We determine the direction, it does not just happen.  Each of us contributes to shape of the future. So  it is up to us, to decide where to head to.

A further step to adapt successfully is to review existing governance structures and leadership models in combination with the development of more foresight.

No one can predict the future, but you can prepare for it. You can learn to recognize the essentials and to oversee details which only distract you – even KPIs.  “Agility” understood as best possible action in time will be achieved only, if the individual employee is enabled, encouraged and rewarded to take decisions of his/her companies future.

On the social and political level it is critical to balance individual and common interests, to reconnect the results of a decision or behaviour with the consequences – to reconnect rights and obligations.

The future model of cooperation demands new governance structures where citizen overtake an additional role for good governance. We need to develop well thought participation roles which enable and oblige citizens to shape, decide and take joint- responsibility more directly. Neither the “civil society” (good lobbyists?)of today nor plebiscites are democratic by nature because they are open for manipulation e.g. Brexit. In recent years different countries have made first trials with new democratic processes e.g. island by developing their new constitution, Australia in Health Care and others.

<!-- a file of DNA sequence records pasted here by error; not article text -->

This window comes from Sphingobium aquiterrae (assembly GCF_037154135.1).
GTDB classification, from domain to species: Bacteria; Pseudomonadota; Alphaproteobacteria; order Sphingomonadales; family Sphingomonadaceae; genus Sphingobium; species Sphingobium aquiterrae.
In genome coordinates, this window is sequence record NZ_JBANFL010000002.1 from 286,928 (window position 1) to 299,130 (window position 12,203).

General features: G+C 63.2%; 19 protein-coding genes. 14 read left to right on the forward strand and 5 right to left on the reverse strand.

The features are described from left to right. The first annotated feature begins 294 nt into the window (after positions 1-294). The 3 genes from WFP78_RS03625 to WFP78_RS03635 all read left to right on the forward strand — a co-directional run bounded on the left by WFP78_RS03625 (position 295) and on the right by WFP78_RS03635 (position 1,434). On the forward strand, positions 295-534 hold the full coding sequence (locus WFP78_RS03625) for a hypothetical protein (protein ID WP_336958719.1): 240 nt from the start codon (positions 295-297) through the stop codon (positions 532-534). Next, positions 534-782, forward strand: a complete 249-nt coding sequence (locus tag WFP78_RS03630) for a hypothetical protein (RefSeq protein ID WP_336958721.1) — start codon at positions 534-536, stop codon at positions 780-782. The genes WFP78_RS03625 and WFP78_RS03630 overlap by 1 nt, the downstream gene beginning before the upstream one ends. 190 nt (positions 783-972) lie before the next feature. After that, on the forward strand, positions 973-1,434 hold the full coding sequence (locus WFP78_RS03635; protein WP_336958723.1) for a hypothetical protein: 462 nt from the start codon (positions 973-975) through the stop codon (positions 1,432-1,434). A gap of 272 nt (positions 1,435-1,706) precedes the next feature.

Social systems are especially vulnerable for the change in progress. Social systems e.g. in Germany are not designed to individualization. We need to review and adapt them, so that they can create social cohesion in the future according to the new needs. Critical are the financing model and the decision processes for long-term sustainability. In the age of algorithm and data, funding based on individual employment will fail. In Germany health care the self-administration is obsolete in the way it is constructed. The payer is not included at all in the decision process neither in the offerings nor in the rewarding systems. Joint- responsibility is actively avoided.

In summary, if we want to adapt successfully to the changing environment, if we prefer to live and work healthy in an open society  we need to design new models of responsible co- decision making and joint –responsibility, invest in education and re-open information access .
Companies and governments need to develop better foresight to differentiate essentials from noise to take the best actions in time.
Most urgently we need to change our wording and content of communication as it is of major influence of our unconscious – creating the “self-fulfilling” prophecies. I might ask you: “What is valuable news you like to know about?

Recommended Posts

Hinterlasse einen Kommentar


Über das nachstehende Kontaktformular können Sie Kontakt mit mir aufnehmen.

Nicht lesbar? Text ändern. captcha txt